39. Be Vigilant • Detection/response only works 24x7. • Notice you never see: “Please restrict all hacking attempts to between the hours of 9:00 AM and 5:00 PM, Pacific Time, Monday through Friday.”

  40. Watch the Watchers • Detection/response should be administered in layers. • Security personnel are in an ideal position to commit crimes. • Internal audit watches the processes; external audit watches the internal audit.

  41. Counterattack • It’s easier to catch criminals than it is to secure everything. • A benign environment tacitly accepts that attacks are normal.

  42. Insure • Security risks need to be managed: • Reduce • Accept • Insure

  43. Outsource • Vigilance, • Aggregation of expertise. • Economies of scale. • Large network visibility. • Security is complex, important, and distasteful.

  44. Conclusions

  45. Will We Ever Learn • Buffer overflows were first identified in the 1960s. • They were first used to attack networked computers in the 1970s. • The Morris Worm used buffer overflows to attack the Internet in 1989. • Today, buffer overflows are the most common way to attack systems. • Two-thirds of all CERT advisories are about buffer overflows.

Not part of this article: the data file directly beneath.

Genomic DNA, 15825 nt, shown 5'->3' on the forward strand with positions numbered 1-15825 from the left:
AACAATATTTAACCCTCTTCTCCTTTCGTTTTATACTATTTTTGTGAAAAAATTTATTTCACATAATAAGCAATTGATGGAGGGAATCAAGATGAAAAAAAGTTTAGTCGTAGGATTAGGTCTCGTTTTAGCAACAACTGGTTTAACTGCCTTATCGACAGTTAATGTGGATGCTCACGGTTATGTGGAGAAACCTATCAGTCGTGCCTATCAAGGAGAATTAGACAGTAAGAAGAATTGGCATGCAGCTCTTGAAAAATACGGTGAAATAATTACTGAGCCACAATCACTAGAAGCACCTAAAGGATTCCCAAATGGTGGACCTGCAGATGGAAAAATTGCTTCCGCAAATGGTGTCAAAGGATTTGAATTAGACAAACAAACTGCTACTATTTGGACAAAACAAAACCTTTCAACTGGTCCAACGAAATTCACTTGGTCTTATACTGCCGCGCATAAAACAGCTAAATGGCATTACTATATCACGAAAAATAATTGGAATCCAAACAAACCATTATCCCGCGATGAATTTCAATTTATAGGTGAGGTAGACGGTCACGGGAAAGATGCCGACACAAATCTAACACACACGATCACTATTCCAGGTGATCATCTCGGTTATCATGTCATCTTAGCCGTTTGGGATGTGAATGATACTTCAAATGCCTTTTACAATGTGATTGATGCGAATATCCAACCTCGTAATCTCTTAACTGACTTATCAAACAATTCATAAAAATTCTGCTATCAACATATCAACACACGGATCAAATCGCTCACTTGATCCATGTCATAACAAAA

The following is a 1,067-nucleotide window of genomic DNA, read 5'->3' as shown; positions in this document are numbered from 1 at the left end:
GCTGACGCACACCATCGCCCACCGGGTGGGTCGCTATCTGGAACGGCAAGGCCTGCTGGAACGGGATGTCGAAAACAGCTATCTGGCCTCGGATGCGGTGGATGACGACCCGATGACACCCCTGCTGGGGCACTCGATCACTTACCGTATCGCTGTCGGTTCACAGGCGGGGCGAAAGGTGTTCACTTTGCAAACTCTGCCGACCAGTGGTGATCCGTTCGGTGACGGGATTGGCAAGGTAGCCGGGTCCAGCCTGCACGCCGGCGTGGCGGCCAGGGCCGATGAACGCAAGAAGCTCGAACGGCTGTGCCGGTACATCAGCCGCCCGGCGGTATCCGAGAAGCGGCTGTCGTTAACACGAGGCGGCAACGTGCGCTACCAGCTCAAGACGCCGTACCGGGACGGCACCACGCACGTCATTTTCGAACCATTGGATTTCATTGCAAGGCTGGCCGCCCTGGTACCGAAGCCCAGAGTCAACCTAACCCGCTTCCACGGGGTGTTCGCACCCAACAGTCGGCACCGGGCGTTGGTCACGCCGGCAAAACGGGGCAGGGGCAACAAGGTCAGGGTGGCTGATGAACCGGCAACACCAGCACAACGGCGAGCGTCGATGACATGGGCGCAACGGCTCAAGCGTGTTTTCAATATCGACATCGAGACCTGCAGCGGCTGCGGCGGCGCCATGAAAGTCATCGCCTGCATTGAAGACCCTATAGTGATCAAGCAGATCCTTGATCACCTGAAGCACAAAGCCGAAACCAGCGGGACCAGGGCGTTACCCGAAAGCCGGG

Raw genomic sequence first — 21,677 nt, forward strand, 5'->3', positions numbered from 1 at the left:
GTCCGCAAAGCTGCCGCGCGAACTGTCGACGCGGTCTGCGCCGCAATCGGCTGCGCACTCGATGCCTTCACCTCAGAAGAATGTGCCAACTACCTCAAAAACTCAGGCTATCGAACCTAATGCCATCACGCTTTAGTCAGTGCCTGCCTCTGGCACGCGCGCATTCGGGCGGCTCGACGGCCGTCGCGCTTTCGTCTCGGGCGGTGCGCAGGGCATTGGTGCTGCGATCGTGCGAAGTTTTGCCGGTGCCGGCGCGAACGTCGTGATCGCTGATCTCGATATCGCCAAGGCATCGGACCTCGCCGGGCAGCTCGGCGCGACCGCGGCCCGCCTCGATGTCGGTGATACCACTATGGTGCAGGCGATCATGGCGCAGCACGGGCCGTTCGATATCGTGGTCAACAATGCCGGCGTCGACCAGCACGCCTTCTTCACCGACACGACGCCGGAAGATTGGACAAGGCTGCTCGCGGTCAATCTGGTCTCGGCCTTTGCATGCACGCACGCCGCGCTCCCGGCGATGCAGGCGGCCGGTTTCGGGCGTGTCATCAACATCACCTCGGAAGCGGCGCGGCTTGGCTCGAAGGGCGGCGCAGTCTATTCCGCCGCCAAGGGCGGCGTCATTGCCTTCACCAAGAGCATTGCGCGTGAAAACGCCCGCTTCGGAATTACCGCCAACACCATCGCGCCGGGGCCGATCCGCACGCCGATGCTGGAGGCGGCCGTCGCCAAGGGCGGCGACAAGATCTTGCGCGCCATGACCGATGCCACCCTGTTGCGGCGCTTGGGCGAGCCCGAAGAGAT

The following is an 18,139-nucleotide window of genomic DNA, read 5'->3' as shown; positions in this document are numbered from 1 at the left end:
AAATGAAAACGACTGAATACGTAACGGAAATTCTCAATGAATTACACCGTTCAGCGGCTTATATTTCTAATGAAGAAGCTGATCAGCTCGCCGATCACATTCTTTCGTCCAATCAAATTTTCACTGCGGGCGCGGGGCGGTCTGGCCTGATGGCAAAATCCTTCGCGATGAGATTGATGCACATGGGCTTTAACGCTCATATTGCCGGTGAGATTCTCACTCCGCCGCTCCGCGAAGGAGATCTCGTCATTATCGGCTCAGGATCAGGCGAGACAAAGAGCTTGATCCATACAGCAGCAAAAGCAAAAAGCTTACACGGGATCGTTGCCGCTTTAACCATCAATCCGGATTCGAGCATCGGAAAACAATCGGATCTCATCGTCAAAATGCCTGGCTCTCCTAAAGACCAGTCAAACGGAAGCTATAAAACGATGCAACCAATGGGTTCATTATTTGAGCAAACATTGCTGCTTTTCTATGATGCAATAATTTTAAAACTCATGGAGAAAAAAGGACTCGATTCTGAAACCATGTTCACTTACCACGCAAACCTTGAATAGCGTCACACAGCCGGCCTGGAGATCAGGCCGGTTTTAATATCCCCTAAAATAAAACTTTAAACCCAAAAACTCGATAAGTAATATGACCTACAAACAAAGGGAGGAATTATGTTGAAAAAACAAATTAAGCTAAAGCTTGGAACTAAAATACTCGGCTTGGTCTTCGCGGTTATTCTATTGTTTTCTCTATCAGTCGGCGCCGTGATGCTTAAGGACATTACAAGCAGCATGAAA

46. Will We Ever Learn, Part II • There’s a particular bug in Microsoft Internet Information Server. • It was fixed in July 1998. • Another warning was published by Microsoft in July 1999. • In January 2000, the bug was exploited to steal credit card numbers from several Web sites.

  47. The Limits of Perception • The problem with bad security is that it looks just like good security. • Almost all security products on the market today are insecure. • Processes are the only way to survive in today’s interconnected world.

  48. The Limits of Requirements • Adequate security today is better than perfect security tomorrow (i.e., never). • Security doesn’t have to be perfect; but the risks have to be manageable. • Most systems permit some level of fraud. • “A secure computer is one that has been insured.”

  49. The Limits of Technology • Security technologies are tools. They are essential for a secure system, but they do not automatically make a system secure. • The social problems are much harder than the technology. • If you think technologies can solve your security problems, then you don’t understand your security problems and you don’t understand the technologies.